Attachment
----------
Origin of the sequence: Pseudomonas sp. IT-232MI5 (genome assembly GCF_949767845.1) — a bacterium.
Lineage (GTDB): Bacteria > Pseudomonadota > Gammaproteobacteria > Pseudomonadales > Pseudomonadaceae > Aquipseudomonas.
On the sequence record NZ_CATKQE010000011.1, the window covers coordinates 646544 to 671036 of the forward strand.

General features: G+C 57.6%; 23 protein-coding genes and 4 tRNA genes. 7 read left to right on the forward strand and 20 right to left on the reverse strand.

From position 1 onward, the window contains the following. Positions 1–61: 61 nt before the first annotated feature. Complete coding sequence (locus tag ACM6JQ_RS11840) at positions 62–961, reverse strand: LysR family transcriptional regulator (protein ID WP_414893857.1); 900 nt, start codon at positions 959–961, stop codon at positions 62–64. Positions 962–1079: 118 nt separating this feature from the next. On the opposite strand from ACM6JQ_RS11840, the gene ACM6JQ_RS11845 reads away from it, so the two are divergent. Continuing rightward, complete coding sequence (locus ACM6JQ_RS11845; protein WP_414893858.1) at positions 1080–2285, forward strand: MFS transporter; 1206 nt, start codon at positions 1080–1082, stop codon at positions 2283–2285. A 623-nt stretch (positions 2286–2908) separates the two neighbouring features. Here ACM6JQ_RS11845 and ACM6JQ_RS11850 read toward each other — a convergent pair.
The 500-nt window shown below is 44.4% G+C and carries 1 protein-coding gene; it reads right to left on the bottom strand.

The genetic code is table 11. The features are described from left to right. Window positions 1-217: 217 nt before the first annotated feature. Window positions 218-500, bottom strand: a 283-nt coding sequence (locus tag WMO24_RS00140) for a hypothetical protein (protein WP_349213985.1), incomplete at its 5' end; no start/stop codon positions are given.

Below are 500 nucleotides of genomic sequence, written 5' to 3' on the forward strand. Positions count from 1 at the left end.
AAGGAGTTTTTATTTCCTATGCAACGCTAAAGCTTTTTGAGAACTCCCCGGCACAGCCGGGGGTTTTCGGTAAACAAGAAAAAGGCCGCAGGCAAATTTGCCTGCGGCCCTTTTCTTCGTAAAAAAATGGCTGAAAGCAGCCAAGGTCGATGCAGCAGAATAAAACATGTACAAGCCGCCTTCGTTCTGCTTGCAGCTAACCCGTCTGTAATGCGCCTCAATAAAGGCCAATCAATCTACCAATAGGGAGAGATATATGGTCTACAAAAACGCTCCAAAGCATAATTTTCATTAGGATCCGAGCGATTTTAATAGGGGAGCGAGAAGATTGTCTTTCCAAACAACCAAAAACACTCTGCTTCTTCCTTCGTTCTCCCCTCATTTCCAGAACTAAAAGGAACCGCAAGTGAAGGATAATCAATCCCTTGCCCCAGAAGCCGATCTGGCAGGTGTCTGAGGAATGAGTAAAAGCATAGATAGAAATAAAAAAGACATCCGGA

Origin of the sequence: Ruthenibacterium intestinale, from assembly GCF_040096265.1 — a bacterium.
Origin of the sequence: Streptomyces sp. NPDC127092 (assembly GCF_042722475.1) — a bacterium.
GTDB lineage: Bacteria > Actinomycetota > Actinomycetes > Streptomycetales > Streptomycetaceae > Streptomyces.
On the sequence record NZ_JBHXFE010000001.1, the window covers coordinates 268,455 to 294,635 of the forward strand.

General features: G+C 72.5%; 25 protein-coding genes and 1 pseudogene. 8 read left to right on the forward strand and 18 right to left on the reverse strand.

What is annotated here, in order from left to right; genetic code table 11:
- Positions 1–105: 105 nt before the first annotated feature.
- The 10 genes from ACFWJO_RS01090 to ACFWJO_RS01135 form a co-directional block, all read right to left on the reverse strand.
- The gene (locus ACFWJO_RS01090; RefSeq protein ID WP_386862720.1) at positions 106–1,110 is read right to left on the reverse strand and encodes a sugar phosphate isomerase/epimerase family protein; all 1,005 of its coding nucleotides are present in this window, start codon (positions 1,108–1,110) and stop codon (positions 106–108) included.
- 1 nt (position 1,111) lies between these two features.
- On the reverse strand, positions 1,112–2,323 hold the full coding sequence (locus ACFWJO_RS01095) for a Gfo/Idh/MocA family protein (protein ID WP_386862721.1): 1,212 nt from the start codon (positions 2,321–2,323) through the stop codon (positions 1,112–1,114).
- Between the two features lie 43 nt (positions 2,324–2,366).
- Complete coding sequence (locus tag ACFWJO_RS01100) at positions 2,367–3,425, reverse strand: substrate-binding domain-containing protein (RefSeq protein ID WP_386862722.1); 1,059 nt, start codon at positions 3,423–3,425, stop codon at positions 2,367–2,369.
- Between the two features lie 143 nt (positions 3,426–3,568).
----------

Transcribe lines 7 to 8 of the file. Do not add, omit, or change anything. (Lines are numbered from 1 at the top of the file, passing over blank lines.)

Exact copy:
The genetic code is table 11. The features are described from left to right. Window positions 1-217: 217 nt before the first annotated feature. Window positions 218-500, bottom strand: a 283-nt coding sequence (locus tag WMO24_RS00140) for a hypothetical protein (protein WP_349213985.1), incomplete at its 5' end; no start/stop codon positions are given.

Below are 500 nucleotides of genomic sequence, written 5' to 3' on the forward strand. Positions count from 1 at the left end.